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Proc Biol Sci. 2000 Mar 7;267(1442):453-7.

Nanometre-range acoustic sensitivity in male and female mosquitoes.

Author information

1
Institute for Zoology, University of Zürich, Switzerland. mgoepfer@zool.unizh.ch

Abstract

Johnston's sensory organ at the base of the antenna serves as a movement sound detector in male mosquitoes, sensing antennal vibrations induced by the flight sounds of conspecific females. Simultaneous examination of acoustically elicited antennal vibrations and neural responses in the mosquito species Toxorhynchites brevipalpis has now demonstrated the exquisite acoustic and mechanical sensitivity of Johnston's organ in males and, surprisingly, also in females. The female Johnston's organ is less sensitive than that of males. Yet it responds to antennal deflections of +/- 0.0005 degrees induced by +/- 11 nm air particle displacements in the sound field, thereby surpassing the other insect movement sound detectors in sensitivity. These findings strongly suggest that the reception of sounds plays a crucial role in the sensory ecology of both mosquito sexes.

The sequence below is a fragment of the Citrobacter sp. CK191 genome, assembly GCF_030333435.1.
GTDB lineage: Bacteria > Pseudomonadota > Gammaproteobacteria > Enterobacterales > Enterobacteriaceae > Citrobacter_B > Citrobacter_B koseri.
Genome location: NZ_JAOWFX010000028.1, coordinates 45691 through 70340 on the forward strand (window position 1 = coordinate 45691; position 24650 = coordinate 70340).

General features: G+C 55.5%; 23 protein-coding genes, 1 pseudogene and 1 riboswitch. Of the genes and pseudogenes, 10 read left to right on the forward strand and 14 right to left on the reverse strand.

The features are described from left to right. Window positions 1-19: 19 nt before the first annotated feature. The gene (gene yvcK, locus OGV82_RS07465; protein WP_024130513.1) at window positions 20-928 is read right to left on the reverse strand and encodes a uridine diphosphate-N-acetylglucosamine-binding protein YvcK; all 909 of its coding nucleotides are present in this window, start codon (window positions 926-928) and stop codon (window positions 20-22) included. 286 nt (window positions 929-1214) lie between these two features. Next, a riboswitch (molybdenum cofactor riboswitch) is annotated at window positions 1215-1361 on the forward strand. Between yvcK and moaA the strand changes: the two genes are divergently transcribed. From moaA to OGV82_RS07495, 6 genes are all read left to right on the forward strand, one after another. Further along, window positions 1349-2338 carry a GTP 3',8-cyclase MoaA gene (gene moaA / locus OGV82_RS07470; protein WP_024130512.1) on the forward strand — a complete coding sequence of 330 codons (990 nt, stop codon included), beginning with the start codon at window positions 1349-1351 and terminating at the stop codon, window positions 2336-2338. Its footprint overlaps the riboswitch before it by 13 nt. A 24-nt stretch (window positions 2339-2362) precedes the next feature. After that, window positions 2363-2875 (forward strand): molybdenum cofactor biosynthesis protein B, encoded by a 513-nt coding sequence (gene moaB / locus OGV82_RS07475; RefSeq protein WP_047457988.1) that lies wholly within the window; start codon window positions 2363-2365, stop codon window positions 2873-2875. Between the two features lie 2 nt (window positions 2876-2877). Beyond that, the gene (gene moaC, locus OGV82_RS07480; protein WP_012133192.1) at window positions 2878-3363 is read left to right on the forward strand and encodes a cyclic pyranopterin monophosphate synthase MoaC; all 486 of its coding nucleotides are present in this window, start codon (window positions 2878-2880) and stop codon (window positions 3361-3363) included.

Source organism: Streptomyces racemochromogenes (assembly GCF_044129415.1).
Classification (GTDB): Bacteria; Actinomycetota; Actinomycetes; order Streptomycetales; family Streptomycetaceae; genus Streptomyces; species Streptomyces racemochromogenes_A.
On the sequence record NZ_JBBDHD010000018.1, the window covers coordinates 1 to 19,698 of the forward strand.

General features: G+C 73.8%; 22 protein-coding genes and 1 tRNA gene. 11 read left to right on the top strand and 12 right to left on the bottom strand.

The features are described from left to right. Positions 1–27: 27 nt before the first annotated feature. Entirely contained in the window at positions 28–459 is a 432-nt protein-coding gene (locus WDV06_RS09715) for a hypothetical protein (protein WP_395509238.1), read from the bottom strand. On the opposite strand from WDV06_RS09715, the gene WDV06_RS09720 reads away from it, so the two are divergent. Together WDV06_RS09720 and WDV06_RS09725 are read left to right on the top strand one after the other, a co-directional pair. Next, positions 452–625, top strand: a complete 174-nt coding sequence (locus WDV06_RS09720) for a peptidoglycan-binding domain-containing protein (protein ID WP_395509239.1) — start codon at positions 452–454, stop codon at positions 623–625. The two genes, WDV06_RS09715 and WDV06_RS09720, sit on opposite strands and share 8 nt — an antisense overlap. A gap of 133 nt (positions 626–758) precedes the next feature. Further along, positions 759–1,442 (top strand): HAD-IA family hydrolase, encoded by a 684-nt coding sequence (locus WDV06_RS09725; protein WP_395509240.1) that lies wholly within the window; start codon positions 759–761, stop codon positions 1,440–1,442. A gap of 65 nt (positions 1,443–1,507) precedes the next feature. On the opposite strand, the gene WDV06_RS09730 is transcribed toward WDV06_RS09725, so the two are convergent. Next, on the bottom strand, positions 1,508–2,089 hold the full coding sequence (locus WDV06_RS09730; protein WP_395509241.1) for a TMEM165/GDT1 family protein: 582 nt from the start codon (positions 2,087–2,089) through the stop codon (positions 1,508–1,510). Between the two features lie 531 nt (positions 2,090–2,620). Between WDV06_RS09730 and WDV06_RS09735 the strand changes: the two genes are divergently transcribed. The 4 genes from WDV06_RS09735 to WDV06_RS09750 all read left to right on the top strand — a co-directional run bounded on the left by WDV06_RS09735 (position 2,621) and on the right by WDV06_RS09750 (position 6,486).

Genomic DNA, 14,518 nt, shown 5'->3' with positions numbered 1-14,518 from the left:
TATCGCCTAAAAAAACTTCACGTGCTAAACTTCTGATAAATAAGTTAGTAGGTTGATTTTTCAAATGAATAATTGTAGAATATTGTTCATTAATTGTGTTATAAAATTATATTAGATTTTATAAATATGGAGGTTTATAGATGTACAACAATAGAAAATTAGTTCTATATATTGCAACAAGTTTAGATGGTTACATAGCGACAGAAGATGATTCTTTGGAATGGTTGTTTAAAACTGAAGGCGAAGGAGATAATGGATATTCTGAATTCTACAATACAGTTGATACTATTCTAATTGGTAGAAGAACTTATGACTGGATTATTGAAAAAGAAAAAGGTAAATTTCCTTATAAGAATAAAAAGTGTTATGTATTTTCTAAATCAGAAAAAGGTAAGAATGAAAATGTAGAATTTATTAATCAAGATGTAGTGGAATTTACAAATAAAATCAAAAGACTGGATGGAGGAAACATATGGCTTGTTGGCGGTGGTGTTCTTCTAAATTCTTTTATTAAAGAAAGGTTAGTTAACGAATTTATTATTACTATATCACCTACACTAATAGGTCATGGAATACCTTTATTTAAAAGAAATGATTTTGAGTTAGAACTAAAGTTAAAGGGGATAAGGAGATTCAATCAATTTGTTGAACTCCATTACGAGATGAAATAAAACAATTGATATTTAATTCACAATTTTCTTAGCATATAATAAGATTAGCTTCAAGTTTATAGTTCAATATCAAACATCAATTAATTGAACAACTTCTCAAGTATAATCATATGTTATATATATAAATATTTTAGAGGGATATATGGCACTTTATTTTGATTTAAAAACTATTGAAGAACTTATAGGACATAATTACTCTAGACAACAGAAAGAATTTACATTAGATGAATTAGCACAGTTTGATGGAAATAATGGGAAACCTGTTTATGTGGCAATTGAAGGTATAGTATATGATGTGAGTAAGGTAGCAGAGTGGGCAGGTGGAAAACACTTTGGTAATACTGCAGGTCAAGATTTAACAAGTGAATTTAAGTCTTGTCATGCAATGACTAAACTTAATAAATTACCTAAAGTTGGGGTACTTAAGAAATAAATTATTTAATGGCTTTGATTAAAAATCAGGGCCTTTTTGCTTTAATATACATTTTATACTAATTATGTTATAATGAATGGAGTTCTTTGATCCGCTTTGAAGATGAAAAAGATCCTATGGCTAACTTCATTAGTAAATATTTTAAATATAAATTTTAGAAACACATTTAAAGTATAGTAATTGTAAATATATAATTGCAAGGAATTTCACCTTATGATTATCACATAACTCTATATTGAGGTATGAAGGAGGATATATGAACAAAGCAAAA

PMID:
10737401
PMCID:
PMC1690551
DOI:
10.1098/rspb.2000.1021
[Indexed for MEDLINE]
Free PMC Article

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